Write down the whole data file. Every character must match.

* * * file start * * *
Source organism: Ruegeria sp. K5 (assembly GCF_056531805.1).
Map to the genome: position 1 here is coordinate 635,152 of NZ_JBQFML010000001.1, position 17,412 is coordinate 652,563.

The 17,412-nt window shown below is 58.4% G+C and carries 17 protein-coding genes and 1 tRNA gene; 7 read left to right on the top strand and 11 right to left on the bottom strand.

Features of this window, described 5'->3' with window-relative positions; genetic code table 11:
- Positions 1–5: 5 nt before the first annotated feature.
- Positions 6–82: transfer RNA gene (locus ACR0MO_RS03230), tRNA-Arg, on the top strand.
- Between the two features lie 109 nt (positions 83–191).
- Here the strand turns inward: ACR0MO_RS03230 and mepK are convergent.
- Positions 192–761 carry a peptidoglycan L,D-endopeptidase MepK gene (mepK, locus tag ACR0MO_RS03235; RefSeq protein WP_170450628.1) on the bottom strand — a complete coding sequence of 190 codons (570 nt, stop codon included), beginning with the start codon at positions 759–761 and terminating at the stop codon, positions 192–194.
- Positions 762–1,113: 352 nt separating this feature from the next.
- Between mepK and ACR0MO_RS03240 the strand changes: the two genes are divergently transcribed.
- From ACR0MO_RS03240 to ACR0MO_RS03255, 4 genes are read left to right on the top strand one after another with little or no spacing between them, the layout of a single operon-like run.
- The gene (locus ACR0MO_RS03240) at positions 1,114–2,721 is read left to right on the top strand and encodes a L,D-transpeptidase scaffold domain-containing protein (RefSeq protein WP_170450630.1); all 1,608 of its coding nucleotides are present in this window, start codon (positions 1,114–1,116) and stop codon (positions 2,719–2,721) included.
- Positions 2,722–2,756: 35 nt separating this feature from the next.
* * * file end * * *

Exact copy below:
Source organism: Ruegeria sp. K5 (assembly GCF_056531805.1).
Map to the genome: position 1 here is coordinate 635,152 of NZ_JBQFML010000001.1, position 17,412 is coordinate 652,563.

The 17,412-nt window shown below is 58.4% G+C and carries 17 protein-coding genes and 1 tRNA gene; 7 read left to right on the top strand and 11 right to left on the bottom strand.

Features of this window, described 5'->3' with window-relative positions; genetic code table 11:
- Positions 1–5: 5 nt before the first annotated feature.
- Positions 6–82: transfer RNA gene (locus ACR0MO_RS03230), tRNA-Arg, on the top strand.
- Between the two features lie 109 nt (positions 83–191).
- Here the strand turns inward: ACR0MO_RS03230 and mepK are convergent.
- Positions 192–761 carry a peptidoglycan L,D-endopeptidase MepK gene (mepK, locus tag ACR0MO_RS03235; RefSeq protein WP_170450628.1) on the bottom strand — a complete coding sequence of 190 codons (570 nt, stop codon included), beginning with the start codon at positions 759–761 and terminating at the stop codon, positions 192–194.
- Positions 762–1,113: 352 nt separating this feature from the next.
- Between mepK and ACR0MO_RS03240 the strand changes: the two genes are divergently transcribed.
- From ACR0MO_RS03240 to ACR0MO_RS03255, 4 genes are read left to right on the top strand one after another with little or no spacing between them, the layout of a single operon-like run.
- The gene (locus ACR0MO_RS03240) at positions 1,114–2,721 is read left to right on the top strand and encodes a L,D-transpeptidase scaffold domain-containing protein (RefSeq protein WP_170450630.1); all 1,608 of its coding nucleotides are present in this window, start codon (positions 1,114–1,116) and stop codon (positions 2,719–2,721) included.
- Positions 2,722–2,756: 35 nt separating this feature from the next.